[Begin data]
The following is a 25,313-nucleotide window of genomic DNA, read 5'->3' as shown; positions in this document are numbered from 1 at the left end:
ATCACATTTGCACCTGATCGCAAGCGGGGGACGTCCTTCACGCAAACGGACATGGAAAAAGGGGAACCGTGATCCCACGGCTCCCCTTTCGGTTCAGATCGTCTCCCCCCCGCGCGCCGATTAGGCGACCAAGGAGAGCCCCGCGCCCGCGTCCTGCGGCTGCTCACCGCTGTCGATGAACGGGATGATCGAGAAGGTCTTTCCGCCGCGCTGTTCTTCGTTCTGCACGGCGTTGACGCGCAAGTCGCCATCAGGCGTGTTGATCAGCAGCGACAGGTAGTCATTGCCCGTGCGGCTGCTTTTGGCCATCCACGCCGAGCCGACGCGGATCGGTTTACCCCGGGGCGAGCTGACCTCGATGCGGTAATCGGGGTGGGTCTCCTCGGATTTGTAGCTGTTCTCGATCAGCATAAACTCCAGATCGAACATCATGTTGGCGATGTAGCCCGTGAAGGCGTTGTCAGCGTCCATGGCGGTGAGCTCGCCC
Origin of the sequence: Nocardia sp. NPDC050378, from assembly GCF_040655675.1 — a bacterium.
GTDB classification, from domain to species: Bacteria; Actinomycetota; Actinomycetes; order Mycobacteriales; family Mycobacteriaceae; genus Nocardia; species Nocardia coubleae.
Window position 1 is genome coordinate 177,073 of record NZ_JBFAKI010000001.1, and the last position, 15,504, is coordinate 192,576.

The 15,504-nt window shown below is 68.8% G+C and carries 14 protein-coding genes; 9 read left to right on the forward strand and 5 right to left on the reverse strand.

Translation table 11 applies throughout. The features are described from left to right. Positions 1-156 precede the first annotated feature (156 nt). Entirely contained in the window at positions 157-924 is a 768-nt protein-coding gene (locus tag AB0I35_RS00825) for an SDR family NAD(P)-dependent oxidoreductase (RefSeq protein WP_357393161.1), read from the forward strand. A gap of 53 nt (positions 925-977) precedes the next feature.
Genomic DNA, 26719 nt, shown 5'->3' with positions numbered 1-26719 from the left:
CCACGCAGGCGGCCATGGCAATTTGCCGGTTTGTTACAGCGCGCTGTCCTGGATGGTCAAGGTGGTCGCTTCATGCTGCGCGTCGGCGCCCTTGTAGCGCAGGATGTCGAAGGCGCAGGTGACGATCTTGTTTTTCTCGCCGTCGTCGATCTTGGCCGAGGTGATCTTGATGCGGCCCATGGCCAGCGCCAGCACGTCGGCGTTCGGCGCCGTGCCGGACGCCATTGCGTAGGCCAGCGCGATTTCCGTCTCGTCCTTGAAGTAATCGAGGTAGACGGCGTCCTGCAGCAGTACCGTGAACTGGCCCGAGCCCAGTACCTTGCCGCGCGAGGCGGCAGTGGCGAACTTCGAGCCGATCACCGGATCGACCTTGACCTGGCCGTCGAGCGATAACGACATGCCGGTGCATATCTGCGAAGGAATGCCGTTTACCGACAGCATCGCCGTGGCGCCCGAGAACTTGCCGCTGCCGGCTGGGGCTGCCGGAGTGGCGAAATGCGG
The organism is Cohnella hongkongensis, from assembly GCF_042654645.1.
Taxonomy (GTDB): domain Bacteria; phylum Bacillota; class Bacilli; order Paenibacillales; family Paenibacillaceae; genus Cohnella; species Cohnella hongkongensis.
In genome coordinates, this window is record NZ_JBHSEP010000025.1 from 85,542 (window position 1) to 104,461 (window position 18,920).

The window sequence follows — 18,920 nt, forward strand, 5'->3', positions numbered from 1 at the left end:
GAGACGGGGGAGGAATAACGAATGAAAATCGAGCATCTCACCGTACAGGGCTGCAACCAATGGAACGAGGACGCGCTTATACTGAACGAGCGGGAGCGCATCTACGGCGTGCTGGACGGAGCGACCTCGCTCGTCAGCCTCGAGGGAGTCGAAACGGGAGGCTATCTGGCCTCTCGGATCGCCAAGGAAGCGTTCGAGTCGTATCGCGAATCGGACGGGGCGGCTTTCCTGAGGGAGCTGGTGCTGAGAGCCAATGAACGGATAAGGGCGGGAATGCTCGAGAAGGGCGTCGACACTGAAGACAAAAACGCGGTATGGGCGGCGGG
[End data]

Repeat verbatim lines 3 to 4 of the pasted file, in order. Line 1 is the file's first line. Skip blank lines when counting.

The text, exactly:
Origin of the sequence: Nocardia sp. NPDC050378, from assembly GCF_040655675.1 — a bacterium.
GTDB classification, from domain to species: Bacteria; Actinomycetota; Actinomycetes; order Mycobacteriales; family Mycobacteriaceae; genus Nocardia; species Nocardia coubleae.